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About 2.5 tons of milled rice and 6 tons of unmilled rice are produced per hectare in prime Javanese paddies. Rice farmers typically plant Green Revolution rice varieties that allow for three growing seasons per year when irrigation is available. Farmers typically plant seeds in very small plots because inputs like fertilizer and pesticide are relatively expensive. The 15-20 centimeter (6-8 in) stalks are manually picked and replanted at greater separation three weeks after germination in a laborious process.

In Central Java, rice is typically harvested not by paddock owners or sharecroppers but rather by itinerant middlemen whose small businesses specialize in harvesting, transporting, milling, and distributing rice.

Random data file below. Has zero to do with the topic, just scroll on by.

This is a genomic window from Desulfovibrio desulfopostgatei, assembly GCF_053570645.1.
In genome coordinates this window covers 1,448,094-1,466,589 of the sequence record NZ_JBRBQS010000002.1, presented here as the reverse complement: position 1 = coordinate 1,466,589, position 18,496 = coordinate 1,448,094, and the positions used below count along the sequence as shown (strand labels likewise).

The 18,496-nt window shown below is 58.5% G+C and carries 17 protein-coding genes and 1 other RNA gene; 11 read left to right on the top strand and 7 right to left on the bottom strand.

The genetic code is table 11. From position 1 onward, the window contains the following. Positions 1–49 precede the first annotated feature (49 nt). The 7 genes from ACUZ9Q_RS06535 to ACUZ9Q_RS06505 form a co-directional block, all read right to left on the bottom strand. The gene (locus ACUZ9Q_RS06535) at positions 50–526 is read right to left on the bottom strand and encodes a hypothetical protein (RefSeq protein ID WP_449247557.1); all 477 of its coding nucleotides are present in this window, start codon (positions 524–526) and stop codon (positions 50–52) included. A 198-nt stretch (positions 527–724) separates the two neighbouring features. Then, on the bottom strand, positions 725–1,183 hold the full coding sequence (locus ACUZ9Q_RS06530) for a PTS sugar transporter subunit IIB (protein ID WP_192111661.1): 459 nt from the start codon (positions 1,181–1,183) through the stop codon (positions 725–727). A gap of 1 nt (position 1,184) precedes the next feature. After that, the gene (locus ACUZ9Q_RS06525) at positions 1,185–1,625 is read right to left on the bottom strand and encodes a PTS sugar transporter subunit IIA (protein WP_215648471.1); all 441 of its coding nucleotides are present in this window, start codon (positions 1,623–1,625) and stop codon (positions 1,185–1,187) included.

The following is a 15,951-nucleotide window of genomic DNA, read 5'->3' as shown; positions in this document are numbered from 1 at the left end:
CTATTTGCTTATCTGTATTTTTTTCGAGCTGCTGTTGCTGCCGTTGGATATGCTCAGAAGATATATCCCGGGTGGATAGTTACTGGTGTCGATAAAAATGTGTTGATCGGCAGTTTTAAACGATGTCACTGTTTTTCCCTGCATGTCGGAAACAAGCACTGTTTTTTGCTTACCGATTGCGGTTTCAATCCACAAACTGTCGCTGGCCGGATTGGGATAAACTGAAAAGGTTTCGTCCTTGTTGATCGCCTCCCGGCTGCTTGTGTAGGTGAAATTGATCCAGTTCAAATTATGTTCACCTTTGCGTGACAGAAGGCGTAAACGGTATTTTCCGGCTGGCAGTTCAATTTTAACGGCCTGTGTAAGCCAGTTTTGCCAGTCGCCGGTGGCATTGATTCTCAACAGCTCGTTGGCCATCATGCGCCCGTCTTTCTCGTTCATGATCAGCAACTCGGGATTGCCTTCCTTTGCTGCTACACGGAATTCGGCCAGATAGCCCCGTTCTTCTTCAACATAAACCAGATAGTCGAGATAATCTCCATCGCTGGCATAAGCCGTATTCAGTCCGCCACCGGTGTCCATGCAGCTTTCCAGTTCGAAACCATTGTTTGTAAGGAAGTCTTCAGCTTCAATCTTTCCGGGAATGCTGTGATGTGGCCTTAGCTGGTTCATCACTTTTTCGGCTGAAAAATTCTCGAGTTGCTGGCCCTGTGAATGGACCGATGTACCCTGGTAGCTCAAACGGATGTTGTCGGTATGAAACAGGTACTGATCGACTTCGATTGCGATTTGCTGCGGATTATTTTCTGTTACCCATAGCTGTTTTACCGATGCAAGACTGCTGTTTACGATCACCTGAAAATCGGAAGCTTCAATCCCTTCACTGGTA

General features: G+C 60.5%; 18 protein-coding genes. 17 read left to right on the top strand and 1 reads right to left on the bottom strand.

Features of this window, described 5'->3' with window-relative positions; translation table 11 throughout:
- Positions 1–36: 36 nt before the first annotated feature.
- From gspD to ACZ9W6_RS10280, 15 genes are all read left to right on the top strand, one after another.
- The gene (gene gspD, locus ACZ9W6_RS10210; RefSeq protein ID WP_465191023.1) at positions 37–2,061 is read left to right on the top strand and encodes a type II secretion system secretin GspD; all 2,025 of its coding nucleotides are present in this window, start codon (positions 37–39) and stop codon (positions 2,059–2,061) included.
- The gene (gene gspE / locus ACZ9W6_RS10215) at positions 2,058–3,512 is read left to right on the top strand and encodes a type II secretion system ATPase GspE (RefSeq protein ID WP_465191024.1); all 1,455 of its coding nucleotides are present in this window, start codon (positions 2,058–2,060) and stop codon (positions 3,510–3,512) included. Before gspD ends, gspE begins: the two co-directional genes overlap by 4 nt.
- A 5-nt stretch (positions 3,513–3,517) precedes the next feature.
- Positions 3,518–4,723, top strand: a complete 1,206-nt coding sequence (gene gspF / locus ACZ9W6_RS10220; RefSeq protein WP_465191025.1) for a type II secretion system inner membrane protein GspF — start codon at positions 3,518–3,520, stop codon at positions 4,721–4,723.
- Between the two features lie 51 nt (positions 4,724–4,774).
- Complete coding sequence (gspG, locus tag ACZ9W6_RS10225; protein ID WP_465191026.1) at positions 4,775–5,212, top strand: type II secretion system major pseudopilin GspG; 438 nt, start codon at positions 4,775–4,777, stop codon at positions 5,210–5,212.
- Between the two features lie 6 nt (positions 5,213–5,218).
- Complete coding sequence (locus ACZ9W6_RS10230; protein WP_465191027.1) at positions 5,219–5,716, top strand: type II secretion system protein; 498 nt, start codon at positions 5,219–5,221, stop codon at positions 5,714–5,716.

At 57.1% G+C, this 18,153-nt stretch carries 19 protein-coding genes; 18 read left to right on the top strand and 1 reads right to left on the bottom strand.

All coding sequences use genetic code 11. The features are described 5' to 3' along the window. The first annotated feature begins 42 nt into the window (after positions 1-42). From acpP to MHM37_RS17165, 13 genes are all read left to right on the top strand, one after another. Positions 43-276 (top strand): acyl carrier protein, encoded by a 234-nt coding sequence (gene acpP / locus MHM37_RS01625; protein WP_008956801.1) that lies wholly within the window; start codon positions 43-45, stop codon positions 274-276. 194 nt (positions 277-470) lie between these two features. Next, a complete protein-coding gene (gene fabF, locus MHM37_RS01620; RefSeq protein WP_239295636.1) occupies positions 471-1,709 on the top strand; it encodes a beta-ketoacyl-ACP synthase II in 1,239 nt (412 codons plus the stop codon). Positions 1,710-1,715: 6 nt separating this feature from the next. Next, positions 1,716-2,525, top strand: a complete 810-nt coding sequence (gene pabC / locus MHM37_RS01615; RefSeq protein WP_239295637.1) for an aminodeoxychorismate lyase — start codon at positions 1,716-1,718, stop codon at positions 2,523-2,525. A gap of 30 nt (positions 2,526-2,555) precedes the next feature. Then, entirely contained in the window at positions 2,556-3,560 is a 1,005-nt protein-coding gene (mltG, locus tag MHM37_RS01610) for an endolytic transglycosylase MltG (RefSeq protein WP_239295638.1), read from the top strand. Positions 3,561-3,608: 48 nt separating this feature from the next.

Rice has become a staple food in a lot of the Indonesian archipelago because of the fertile volcanic soil, especially on the islands of Java and Bali. Bali’s steep terrain necessitated complex irrigation systems, known as subak in the local language, to control water storage and drainage for rice terraces.